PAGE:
Potts made a range of recommendations to reverse bee decline, including the promotion of sympathetic grazing regimes to ensure bees can feed until early autumn, encouraging farmers to sow wildflower margins in fields and setting quantitative targets for the reduction of all pesticide use. The latter measure was not done in the government’s National Action Plan for the Sustainable Use of Pesticides, published in February, despite EU law demanding member states “establish timetables and targets for the reduction of pesticide use”.
- WILDLIFE: ‘Victory for bees’ as European Union bans neonicotinoid pesticides blamed for destroying population (environmentaleducationuk.wordpress.com)
- Dr. Reese Halter: Stop Neonicotinoid Pesticides: Protestors to March in London (huffingtonpost.com)
- BEES : Historic vote to ban neonicotinoid pesticides blamed for huge decline (environmentaleducationuk.wordpress.com)
The US government is being sued by a coalition of beekeepers, conservation and food campaigners over pesticides linked to serious harm in bees. The Guardian reports
The lawsuit accuses the Environmental Protection Agency (EPA) of failing to protect the insects – which pollinate three-quarters of all food crops – from nerve agents that it says should be suspended from use. Neonicotinoids, the world’s most widely used insecticides, are also facing the prospect of suspension in the European Union, after the health commissioner pledged to press on with the proposed ban despite opposition from the UK and Germany.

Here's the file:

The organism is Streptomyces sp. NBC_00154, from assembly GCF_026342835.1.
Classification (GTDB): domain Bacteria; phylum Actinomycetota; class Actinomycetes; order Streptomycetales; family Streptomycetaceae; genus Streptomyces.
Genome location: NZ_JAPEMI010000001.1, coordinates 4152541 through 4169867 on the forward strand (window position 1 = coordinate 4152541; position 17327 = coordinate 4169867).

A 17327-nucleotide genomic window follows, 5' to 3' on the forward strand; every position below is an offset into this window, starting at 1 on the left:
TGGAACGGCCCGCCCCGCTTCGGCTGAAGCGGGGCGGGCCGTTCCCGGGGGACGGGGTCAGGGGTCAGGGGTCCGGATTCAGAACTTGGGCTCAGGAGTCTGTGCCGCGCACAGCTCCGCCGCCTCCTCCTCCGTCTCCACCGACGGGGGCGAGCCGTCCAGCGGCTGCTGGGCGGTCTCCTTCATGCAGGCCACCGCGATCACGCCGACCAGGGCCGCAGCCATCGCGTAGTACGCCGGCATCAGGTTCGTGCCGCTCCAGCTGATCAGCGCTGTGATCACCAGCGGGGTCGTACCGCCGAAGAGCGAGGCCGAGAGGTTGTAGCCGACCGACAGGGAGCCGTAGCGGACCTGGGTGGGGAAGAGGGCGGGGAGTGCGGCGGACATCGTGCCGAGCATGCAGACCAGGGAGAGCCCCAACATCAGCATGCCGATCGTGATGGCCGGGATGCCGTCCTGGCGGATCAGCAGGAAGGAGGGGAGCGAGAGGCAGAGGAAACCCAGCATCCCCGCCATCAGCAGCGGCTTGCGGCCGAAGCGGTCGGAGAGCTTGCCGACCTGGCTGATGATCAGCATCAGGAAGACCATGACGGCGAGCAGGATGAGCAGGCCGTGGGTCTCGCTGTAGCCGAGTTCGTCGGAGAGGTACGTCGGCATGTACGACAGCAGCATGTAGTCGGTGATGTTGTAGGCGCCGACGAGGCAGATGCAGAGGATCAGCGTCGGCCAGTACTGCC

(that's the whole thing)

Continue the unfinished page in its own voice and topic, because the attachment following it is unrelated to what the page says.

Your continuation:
“We have demonstrated time and time again over the last several years that the EPA needs to protect bees,” said Peter Jenkins, an attorney at the Centre for Food Safety who is representing the coalition. “The agency has refused, so we’ve been compelled to sue.”
“America’s beekeepers cannot survive for long with the toxic environment EPA has supported,” said Steve Ellis, a Minnesota and California beekeeper and one of the plaintiffs who filed the suit at the federal district court. “Bee-toxic pesticides in dozens of widely used products, on top of many other stresses our industry faces, are killing our bees.”
The EPA declined to comment on the lawsuit, but said in a statement: “We are working aggressively to protect bees and other pollinators from pesticide risks through regulatory, voluntary and research programmes. Specifically, the EPA is accelerating the schedule for registration review of the neonicotinoid pesticides because of uncertainties about them and their potential effects on bees.” However, even the accelerated review will not be completed before 2018.